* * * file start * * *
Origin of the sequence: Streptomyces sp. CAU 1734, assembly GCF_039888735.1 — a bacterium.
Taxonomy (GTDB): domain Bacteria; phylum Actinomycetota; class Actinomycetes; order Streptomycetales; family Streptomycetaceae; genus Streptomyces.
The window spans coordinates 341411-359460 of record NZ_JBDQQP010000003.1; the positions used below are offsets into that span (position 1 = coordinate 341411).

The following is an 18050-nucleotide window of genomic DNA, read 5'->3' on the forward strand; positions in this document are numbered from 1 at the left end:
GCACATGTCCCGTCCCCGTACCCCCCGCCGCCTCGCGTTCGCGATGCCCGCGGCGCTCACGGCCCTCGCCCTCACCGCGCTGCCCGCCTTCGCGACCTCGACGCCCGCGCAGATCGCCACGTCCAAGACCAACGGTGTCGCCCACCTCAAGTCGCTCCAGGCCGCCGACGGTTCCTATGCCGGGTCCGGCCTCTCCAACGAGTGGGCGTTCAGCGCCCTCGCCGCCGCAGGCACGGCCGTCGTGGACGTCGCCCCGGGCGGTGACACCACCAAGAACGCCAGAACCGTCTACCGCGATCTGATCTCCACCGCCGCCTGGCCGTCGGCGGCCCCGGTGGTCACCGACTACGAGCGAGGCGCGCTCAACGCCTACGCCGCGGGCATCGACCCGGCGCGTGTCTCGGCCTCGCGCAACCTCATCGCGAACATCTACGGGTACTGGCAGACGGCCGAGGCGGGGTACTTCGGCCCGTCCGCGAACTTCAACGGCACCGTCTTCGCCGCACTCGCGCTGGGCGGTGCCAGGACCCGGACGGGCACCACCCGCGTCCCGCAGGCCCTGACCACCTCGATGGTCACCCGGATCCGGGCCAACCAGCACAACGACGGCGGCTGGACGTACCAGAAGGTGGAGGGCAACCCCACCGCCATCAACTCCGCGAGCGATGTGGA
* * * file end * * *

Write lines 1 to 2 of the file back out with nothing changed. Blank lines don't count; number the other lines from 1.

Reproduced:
Origin of the sequence: Streptomyces sp. CAU 1734, assembly GCF_039888735.1 — a bacterium.
Taxonomy (GTDB): domain Bacteria; phylum Actinomycetota; class Actinomycetes; order Streptomycetales; family Streptomycetaceae; genus Streptomyces.